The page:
This Straw Ivory drop-front desk and chair were hand-painted in the Mason factory in downtown Los Angeles, California. The style is derived from Spanish Colonial, Dutch Colonial, Pennsylvania Dutch, California Mission and simple ranch furnishings.

The desk had structural condition issues; the drop-leaf frame and hinging were replicated then replaced. Drawer skids and drawer framing were repaired as were the internal desk cubbies.

Chair joinery was damaged by the chemical strip. The chair was disassembled, damaged connecting points were repaired before the chair was reassembled and glued then clamped to cure.

Both desk and chair were chemically stripped by someone in the family at least a decade before the desk came to us; thankfully they did not repaint it as ghostings of the historic designs were intact, above left. We were able to make tracings and extrapolate the actual image basted on the tracing and our expertise in Mason Monterey. The image on the right-facing side, above right, is different than the image on the left-facing side, below.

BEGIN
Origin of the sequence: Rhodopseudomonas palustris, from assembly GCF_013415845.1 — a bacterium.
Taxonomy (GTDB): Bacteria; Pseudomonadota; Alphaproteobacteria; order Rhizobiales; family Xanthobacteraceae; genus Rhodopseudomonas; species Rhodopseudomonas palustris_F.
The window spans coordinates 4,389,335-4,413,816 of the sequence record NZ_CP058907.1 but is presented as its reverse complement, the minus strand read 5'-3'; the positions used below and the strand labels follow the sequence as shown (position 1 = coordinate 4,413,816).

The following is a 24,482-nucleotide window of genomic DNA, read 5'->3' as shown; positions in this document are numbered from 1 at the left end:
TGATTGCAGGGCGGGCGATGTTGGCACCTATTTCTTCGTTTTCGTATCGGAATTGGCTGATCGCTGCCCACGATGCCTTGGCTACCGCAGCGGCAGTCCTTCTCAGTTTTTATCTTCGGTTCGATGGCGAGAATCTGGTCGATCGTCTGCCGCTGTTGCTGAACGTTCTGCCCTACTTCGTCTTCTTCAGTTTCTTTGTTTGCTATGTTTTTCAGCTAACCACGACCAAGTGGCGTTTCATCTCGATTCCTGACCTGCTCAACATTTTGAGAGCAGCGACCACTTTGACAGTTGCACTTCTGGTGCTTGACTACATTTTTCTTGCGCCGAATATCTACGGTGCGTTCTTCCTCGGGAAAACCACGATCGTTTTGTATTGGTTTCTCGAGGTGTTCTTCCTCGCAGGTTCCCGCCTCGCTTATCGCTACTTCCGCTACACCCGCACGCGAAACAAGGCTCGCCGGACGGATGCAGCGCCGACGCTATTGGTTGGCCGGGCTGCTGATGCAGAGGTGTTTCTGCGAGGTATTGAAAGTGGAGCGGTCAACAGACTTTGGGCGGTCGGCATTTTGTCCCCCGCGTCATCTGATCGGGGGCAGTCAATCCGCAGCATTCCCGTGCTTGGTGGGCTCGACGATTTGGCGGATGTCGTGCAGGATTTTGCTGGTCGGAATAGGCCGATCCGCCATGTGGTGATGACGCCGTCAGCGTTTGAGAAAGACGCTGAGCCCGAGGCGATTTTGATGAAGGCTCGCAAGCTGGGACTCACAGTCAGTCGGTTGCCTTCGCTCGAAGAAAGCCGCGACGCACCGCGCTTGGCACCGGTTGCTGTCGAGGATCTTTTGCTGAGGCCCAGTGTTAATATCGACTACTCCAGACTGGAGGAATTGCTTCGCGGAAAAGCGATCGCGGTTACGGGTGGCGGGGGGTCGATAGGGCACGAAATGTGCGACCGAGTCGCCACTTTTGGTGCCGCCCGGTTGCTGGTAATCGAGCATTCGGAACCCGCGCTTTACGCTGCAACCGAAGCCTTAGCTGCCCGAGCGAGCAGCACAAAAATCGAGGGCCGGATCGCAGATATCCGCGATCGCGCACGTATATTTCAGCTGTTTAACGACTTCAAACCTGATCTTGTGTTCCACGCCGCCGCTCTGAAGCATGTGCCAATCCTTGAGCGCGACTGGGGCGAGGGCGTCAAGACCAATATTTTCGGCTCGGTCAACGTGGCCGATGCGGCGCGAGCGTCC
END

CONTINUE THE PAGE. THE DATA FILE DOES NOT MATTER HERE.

We restored the desk based on the faint outlines of the original decorative ghost on the side. Little was left on the chair which was dipped; we chose to match the desk with a design seen in our files.

To see our blogpost on the restoration of the desk, go here:

Additional desks (examples shown above) can be found in the Hearst Castle Vargueno Assessments, Imperial collection in Crater Lake National Park, in the Maryhill Museum: Queen Marie Collection, in the unusual Slope Desk at the McLoughlin House NPS, in the Mason Monterey collection at Oregon Caves National Monument NPS, in the WPA Collection of Furniutre (built by both WPA and CCC craftsmen) at Timberline Lodge (coming soon), and on the page featuring the Mid-Century Modern Case Goods collection.

If you are interested in other wooden objects, see below: